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The Debate in Melbourne Part 1

November 04, 2013     Time: 31:17
The Debate in Melbourne Part 1


Is it reasonable to believe in God? What did the email from Vilenkin to Krauss actually say?

Transcript The Debate in Melbourne (Part 1)


Kevin Harris: Dr. Craig, I am worn out and out of breath just doing podcasts on this Australian tour. I just cannot imagine the emotional things, the emotionally taxing things that happen on this tour. The spiritually rewarding things that happen on this tour. The opportunities. It all combines into something that can just make you need to take some vitamin B, you know [laughter]. But we’re at the third exchange here with Lawrence Krauss in Melbourne, and Graham Oppy was the moderator for this. Now it seems to me, Bill, just as I observe, Graham Oppy is really a man and a philosopher to interact with, and in fact you have a lot.

Dr. Craig: Yes, he and I have published articles responding to each other and criticizing each other’s work. He is a very prominent Australian philosopher from Monash University which is in or near Melbourne, and is scary smart, a really brilliant guy. And many people couldn’t believe that he was the moderator of the third debate rather than one of the debaters. He would have been more apt, I think, to be the person with whom I was interacting than the person moderating the discussion.

Kevin Harris: The topic of this exchange – I keep wanting to say debate – really, it was a dialogue . . .

Dr. Craig: . . . supposed to be a dialogue.

Kevin Harris: Yeah. Is it reasonable to believe there is a God? You spoke first and the first thing that you pointed out, from looking at the transcript and watching the video, is, well, you know, at first blush yeah you can make a case that it’s reasonable to believe in God, but I’m going to take the harder burden and show that it’s – what? – more reasonable to believe in God?

Dr. Craig: Yes, in other words, it could be reasonable to believe in God and reasonable not to believe in God. There are some questions that are just open questions and it could be reasonable to believe either alternative. And when you say reasonable, as Graham Oppy pointed out in his lead questions, if you simply mean permissible, that you’re within the bounds of reason in believing this, it’s almost trivially easy to show that it’s reasonable to believe in God. That’s not to say that the belief is true.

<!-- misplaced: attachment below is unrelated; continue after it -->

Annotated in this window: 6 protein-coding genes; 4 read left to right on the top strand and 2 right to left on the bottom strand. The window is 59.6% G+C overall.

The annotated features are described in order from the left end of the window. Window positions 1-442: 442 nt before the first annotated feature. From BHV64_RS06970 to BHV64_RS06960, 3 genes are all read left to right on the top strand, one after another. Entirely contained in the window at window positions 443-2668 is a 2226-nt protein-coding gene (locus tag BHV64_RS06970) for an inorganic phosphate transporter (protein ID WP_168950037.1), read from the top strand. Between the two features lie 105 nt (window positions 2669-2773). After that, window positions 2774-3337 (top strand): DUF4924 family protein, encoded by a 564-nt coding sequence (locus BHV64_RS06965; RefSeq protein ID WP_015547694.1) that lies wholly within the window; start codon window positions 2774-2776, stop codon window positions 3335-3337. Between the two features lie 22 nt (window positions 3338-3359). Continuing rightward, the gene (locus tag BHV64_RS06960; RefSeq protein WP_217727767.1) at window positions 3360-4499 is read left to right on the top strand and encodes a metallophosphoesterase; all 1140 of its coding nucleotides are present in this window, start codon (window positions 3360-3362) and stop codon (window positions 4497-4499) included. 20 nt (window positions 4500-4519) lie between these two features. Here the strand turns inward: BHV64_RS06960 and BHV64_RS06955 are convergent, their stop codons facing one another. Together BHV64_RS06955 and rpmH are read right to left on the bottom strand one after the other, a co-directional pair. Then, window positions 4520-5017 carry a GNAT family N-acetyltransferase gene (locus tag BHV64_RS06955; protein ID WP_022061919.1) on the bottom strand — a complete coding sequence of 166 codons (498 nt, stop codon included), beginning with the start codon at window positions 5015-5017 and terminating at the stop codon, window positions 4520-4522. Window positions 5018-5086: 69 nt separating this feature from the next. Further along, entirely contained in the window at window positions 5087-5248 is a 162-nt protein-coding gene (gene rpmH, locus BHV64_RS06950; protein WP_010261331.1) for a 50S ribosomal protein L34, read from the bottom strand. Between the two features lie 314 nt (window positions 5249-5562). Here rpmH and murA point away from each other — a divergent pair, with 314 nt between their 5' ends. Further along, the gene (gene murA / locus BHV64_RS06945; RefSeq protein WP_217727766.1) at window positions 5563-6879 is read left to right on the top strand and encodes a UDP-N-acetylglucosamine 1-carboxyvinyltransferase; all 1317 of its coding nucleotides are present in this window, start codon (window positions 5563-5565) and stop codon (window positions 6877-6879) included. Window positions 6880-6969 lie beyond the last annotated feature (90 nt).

Kevin Harris: You could just say, as you pointed out, look how many really smart people throughout history have believed in God, and so that’s a pretty good reason right there. Now it doesn’t show it’s true. That would be – what? – argumentum ad populum, appeal to authority and all those other things. But it just shows that, at first glance, you can come up with all kinds of things to show that of course it’s reasonable.

Dr. Craig: Yes, and when Krauss retorts, “Reasonable people often believe false things” Oppy says, “That only shows that they could hold false beliefs but it doesn’t show they’re unreasonable in doing so.” When you have people like Alvin Plantinga and Robert Adams and Richard Swinburne and Peter van Inwagen, as well as notable scientists, historians, and others who believe in God, it’s a pretty bold move to say that all of these people are irrational in so believing. So in one sense the topic was a no-brainer. But to make for an interesting debate I decided to shoulder a heavier burden of proof, and I interpreted it to mean: are there better arguments for God’s existence than against God’s existence? And so that was the position I said I was willing to defend.

Kevin Harris: You had six points that you went to. First one, very familiar to all of us, God is the best explanation of the origin of the universe. You know, Bill, knowing that Lawrence Krauss is friends, colleagues, with Alexander Vilenkin, you knew your stuff, and to present Vilenkin’s material knowing that Dr. Krauss would know the material.